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  • Lucy Weltner

Review | Green Day — Father Of All...

With Father of All..., Green Day are back and blander than ever before.




Jump scares always get me. Even when I’m not invested in the plot of a horror movie, even if I don’t find any of the monsters genuinely scary, even if I know there won’t be anything there, jump scares always make me jerk in my seat. While jump scares add tension to many great horror films, many bad movies rely on jump scares at the expense of presenting a legitimately scary story. When I watch the latter, I can’t help feeling resentful. Yes, the movie managed to activate the most primitive parts of my brain — the animal part that reacts to sudden noises and sounds — but failed at scaring me in any more lasting way.

I feel the same way about Green Day’s lead single “Oh Yeah,” which tries to create a dramatic atmosphere without any interesting lyrics, memorable hooks, or sticky instrumental passages. The music is “dramatic” in the same way simple jump scares are “scary.” Green Day uses every cliche — the loud, compressed bass hit, the clap track pounding out the beat, the rush of sugary synths — designed to get the adrenaline flowing. The blunt, pounding percussion instinctively makes me nod my head, but I can't remember the chorus an hour later. The lyrics create a sense of edginess by referring to rebellion, violence and sex, but don’t present any interesting ideas about rebellion, violence or sex. The stripped-back verse “suddenly” explodes into a glittery synth, and — even as the drop gives me a small rush of adrenaline — the music drifts into the background. There’s nothing engaging about the chorus beyond that momentary rush; the synths sound like blank, bright noise, lacking any depth or groove. Like a bad horror movie, the song gets the reaction it wants – but only on the most surface level. And, like a bad horror movie, it makes me feel cheated.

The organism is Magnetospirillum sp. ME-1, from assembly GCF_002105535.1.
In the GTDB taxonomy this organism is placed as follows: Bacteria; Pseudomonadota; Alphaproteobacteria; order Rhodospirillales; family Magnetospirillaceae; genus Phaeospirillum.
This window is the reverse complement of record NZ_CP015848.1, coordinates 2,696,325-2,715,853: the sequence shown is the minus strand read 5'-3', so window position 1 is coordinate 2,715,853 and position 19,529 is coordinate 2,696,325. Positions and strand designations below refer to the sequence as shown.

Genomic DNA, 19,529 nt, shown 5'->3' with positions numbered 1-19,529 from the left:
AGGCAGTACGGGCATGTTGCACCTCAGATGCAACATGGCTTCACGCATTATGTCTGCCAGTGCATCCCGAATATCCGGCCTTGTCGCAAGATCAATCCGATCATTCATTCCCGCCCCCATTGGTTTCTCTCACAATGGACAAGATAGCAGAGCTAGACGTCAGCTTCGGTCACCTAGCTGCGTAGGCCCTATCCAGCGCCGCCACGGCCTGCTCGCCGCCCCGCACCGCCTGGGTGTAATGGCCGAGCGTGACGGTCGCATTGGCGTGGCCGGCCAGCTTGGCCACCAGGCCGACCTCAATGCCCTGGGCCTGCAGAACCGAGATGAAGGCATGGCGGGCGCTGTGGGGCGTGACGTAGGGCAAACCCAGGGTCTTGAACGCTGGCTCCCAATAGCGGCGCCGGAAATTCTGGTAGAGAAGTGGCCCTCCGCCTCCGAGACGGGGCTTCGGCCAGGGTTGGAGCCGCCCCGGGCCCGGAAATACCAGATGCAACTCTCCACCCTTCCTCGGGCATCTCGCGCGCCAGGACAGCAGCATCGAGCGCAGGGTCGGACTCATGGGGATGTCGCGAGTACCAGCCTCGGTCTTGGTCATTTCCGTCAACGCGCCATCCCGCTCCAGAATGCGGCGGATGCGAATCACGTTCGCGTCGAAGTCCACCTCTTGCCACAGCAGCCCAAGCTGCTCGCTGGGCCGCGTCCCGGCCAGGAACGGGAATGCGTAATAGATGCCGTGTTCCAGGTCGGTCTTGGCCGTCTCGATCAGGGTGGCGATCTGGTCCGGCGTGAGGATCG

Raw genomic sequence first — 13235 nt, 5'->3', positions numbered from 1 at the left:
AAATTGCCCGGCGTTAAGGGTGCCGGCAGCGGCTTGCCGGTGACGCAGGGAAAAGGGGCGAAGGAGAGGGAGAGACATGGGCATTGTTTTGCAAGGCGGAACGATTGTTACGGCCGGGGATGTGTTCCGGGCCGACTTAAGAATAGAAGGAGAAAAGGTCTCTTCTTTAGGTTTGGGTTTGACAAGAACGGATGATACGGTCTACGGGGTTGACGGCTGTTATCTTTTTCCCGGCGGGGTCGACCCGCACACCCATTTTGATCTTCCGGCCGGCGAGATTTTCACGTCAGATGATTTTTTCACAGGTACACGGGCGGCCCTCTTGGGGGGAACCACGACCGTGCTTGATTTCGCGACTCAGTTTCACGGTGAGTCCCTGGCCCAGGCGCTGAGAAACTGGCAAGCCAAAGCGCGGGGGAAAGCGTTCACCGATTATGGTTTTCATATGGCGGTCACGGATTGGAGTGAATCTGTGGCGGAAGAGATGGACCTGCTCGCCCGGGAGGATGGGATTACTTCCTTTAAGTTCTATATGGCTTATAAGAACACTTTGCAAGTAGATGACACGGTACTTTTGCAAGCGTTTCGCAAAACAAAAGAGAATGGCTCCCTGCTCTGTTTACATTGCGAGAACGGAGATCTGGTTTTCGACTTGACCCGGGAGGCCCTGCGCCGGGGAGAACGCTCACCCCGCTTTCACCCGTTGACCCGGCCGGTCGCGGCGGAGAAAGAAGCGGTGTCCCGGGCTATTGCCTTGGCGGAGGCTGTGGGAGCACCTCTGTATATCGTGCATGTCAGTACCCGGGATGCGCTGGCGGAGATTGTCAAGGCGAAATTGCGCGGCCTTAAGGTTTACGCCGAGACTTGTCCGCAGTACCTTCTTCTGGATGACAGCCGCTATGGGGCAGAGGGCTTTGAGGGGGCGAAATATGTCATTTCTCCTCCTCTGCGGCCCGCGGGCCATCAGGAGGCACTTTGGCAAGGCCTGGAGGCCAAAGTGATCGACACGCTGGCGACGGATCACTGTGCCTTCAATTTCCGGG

Cheated, and, to be honest, betrayed. As a lifelong Green Day fan, I was hoping for the raw energy, sharp political commentary, and off-kilter sincerity I used to reliably get from the band. I hoped the deep cuts would be more substantive (or at least entertaining), but most of Father of All... feels just as disposable. “Fire, Ready, Aim,” with its incessant clap track that sounds ready-made for football stadiums; “Father of All” with the sugary electro-pop chorus that, even after ten or twelve listens, I still cannot recall. Most songs on the first half of the album simultaneously remind me of Imagine Dragons, Smash Mouth, and Foster the People. There’s nothing inherently wrong with adopting a new style or sounding like other bands. Most of the time I hear an artist copy another musician’s sound, it’s because that sound helps them express a specific original emotion or idea – one person's sound, in service of another person's vision. Problem is songs like “Fire, Ready, Aim” and “Oh Yeah” don’t have any emotional content beyond the gimmicks pulled from other bands. These songs don’t evoke any feelings besides the vaguely dramatic atmosphere anyone can create with a soaring, synth-heavy chorus and a clap beat. There’s nothing in the lyrical content or song structure that suggests Green Day had a vision other than, “hey, let’s make a song that sounds like Imagine Dragons.”